By BILL PETERSON
Editor at Large
KYLE – Showing jitters about the county’s commitment to road projects, Kyle city councilmembers voted last week against a $65,000 expenditure for preliminary engineering on Dacy Lane.
The council’s reticence surprised City Manager Tom Mattis and his staff, who expected a routine passage. However, Mayor Mike Gonzalez led a council majority in opposition.
Gonzalez motioned for the city staff to produce a memorandum of understanding with Hays County outlining the latter’s financial involvement and the timing for improvements.
The county has agreed in principle to improve Dacy Lane as part of the Seton Hospital project. Precinct 1 Commissioner Debbie Ingalsbe (D-San Marcos) and Precinct 2 Commissioner Jeff Barton (D-Kyle) have been especially vocal in their support. However, the county hasn’t determined how much it will spend or when.
“If they’re not going to fund it for five or six years, we don’t know how it is going to develop,” Gonzalez said.
The county commissioners have struggled to agree on even the broadest outlines for road improvements since the present court was seated in January 2007. The Kyle council evidently is not highly confident in the commissioners following recent high dramas on the court regarding transportation issues.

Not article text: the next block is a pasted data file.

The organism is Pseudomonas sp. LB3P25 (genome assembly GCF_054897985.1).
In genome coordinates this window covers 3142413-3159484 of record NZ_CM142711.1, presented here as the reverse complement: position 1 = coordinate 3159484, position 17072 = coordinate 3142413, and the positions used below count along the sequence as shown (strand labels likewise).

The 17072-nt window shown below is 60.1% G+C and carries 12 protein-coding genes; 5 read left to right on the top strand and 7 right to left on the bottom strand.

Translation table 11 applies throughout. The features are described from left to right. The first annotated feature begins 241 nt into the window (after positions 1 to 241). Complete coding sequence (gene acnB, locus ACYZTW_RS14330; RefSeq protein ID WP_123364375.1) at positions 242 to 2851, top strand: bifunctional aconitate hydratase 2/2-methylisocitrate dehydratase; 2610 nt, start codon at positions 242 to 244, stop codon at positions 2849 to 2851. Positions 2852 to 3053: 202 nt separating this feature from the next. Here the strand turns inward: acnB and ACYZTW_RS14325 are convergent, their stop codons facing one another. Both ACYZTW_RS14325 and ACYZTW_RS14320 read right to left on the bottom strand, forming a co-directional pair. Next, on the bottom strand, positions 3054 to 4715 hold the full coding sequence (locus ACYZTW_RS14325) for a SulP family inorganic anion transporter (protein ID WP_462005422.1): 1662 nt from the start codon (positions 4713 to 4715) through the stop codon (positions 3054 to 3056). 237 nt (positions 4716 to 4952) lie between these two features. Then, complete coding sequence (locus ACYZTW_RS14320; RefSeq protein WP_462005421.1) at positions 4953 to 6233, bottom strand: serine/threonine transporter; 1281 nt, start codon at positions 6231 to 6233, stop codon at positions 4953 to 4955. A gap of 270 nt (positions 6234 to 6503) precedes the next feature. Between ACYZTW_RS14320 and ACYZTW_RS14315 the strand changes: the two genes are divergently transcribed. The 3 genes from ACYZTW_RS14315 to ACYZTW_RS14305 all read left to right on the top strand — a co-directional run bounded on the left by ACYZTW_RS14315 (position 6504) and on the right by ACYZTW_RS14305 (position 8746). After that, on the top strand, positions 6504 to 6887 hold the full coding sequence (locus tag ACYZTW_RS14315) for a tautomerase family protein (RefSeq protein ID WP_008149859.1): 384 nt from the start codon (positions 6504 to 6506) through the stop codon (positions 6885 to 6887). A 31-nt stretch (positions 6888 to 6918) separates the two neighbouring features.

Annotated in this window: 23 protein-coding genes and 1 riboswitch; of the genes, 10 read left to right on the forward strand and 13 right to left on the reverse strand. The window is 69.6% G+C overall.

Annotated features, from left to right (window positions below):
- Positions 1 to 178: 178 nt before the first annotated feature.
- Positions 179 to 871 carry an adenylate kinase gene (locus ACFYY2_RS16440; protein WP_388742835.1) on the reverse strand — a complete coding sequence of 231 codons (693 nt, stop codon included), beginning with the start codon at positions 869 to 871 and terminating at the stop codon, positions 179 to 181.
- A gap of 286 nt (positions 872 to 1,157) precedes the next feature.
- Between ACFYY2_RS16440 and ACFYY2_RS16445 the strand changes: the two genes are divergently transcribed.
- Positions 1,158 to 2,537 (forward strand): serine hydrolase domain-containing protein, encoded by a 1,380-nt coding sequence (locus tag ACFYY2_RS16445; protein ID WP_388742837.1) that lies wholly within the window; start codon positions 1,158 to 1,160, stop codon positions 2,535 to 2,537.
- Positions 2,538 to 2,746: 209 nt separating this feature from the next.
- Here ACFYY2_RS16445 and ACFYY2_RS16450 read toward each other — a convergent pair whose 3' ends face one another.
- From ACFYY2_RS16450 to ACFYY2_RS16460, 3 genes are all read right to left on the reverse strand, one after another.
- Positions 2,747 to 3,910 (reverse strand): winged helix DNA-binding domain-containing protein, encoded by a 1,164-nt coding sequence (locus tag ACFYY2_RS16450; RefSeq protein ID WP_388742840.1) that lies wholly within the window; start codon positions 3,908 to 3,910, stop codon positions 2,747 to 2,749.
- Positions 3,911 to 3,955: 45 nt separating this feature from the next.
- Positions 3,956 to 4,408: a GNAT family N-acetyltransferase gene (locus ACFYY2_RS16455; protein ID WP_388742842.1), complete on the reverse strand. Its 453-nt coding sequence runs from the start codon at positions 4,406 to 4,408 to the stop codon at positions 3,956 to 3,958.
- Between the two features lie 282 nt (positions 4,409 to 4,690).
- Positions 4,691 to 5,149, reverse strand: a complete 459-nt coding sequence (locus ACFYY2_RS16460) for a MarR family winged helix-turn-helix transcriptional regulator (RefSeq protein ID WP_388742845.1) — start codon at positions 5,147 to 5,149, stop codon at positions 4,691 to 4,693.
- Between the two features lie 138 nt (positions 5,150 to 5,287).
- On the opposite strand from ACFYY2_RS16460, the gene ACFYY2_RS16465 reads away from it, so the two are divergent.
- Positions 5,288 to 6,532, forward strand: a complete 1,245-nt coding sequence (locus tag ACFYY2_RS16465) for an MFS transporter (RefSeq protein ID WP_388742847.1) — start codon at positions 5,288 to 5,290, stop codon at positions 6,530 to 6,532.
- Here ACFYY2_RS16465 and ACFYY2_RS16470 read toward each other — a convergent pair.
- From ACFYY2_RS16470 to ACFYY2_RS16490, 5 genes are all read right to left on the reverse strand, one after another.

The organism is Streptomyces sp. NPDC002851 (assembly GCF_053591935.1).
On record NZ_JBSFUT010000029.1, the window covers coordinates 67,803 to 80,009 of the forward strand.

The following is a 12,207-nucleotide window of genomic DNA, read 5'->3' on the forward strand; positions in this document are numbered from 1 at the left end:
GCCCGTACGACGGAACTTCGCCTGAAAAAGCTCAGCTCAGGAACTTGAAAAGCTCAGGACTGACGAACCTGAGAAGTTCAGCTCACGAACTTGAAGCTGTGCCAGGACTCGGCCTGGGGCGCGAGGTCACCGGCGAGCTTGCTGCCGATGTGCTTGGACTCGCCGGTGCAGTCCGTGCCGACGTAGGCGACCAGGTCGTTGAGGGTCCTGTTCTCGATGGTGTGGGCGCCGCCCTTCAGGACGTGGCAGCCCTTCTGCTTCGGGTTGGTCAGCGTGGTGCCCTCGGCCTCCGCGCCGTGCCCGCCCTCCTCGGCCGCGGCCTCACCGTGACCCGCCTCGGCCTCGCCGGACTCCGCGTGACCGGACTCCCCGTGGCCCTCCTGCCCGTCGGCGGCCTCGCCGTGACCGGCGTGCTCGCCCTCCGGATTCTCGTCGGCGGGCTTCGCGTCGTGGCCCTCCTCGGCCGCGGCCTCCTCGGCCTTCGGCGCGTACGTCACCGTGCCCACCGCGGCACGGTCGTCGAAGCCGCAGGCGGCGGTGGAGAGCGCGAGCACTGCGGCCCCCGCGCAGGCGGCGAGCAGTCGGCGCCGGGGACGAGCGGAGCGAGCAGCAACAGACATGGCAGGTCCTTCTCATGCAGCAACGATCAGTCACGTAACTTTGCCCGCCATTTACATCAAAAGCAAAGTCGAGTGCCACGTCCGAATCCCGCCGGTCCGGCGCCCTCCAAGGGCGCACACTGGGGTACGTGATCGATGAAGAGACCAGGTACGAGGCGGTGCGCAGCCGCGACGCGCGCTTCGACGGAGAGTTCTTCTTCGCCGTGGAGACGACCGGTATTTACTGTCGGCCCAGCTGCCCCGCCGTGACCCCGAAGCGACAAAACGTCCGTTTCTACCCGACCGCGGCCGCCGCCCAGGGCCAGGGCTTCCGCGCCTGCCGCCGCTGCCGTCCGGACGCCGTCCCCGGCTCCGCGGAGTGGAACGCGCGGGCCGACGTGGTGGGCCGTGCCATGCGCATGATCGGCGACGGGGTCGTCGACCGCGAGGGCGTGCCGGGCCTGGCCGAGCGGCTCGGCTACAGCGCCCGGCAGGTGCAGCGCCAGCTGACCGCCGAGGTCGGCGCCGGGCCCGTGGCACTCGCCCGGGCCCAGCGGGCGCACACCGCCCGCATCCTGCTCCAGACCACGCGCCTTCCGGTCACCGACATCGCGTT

Nearly a year after a $172 million road bond election failed last May, the commissioners are at work on bond election this coming November. And even that election would be out of the question if the court hadn’t salvaged a pass-through financing agreement with the state.
Mattis argued that the preliminary engineering study is a necessary first step towards improving Dacy Lane, which runs along the east side of property designated for the Seton project. The study would determine the potential footprint for a widened Dacy Lane and identify right of way issues.
The city manager said the matter of whether the city or the county should move first on the road is “a chicken and egg situation,” adding that the road already is behind schedule with the hospital scheduled to open in 2010.
“We can’t get the commitment that we want (from the county) until we get this analysis,” Mattis said. “In any scenario, the city is going to pay at least $65,000.”
However, the council was unconvinced.
“If the county is not committed to funding this, it’s not moving forward,” Gonzalez said.
Barton said he was surprised and disappointed by the council’s vote.Email | Print